6. Create templates or canned responses - do not reinvent the wheel every time, write once and use multiple times
How many times do you find yourself replying in the same way to the same type of email? The answer is most likely: a lot. You can stop wasting time by creating canned responses or templates to reduce response time and optimize your email. Using canned responses to reply to remedial emails allows you to quickly customize a thoughtful response and reduce the number of unread emails in your inbox– inching you closer to your goal of inbox zero!
7. Leverage sort and filtering functions to do mass clean-ups
There is no greater feeling than seeing a messy and cluttered inbox become inbox zero. But how can you quickly clean up your inbox? It’s as simple as using sorting and filtering functions to their full capabilities. For example, you can use your mass sort functions to select and archive a spam sender or delete a newsletter you have no intention of reviewing. Using the filtering function will also allow you to quickly sort and move emails into subfolders for ease of reference later on. Why waste time dealing with each email individually when these great tools are built into your email server for your benefit?
8. Turn off email notifications and set an email checking schedule - maintain some sanity with fewer checks
If you find yourself overwhelmed by constantly checking your inbox for emails, you can take back control and maintain some sanity by reducing how frequently you check your inbox. Turning off notifications will allow you to focus on your work without the interruption of constant emails. If you then set aside designated times for checking your email, you can efficiently review your emails on a schedule without interruption. This will allow you not to feel bogged down or overwhelmed by your email and maintain some routine in your day-to-day operations.
9. Set a limit to the amount of time you spend in your inbox and then move back into productive work time
Do not let email run your life! As a business leader, you likely recognize that if you spent your whole day sorting through your inbox, you would get nothing done, and your business would suffer as a result. To combat this issue, you can set aside a limited amount of time to spend in your inbox before returning to more productive work. Treating your ‘email budget’ like a financial budget will ensure you make the best use of the limited resource that is your time.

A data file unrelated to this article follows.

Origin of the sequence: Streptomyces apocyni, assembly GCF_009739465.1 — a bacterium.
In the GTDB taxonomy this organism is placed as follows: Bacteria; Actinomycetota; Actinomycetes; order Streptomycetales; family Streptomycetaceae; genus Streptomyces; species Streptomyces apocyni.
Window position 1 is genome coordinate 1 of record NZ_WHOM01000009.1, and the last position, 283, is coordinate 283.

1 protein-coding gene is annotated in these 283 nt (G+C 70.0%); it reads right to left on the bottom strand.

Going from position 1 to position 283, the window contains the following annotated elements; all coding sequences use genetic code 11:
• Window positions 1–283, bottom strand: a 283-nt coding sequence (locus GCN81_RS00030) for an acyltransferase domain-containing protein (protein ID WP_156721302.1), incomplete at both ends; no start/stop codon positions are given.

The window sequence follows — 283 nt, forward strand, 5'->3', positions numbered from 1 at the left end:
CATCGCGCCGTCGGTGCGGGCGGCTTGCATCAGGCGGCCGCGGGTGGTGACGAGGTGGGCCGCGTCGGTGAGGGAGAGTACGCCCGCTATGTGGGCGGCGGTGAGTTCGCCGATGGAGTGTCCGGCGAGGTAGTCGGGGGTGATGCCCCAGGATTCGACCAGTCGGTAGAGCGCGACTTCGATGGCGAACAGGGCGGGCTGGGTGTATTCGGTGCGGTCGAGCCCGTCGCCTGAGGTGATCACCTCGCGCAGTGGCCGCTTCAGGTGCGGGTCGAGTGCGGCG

Limiting the time you spend on email will force you to utilize the other tips in this list to prioritize your time to emails that matter to get back to productive work and ensure that email does not crowd your day. For example, you may realize that you can only review 20 emails in this time and learn to filter your emails by importance to fit into this time frame.
10. Unsubscribe from everything and anything you do not read
We all hand out our email for promotional offers and newsletters with the best intentions to read and follow them. But the reality is we often do not read much of the stuff sent to us. These emails only serve to clutter your inbox and make it harder to see the emails that matter, and that’s why it’s essential to unsubscribe from everything and anything you do not read. This will not only reduce the clutter in your inbox, but it will also help you reach and maintain inbox zero as you will not have to read or mark emails as read that you have little to no interest in ever reading.
Declutter Your Inbox and Free Up Your Time
Why should you follow these ten tips? Following these ten tips will allow you to keep your inbox clutter-free and focused, optimize your time management, and ensure you’re not wasting endless hours sorting unnecessary emails. Optimizing your email using these timely tips will improve your response time, limit missed follow-ups, improve efficiency, and reduce time and financial cost wasted on reviewing a cluttered inbox.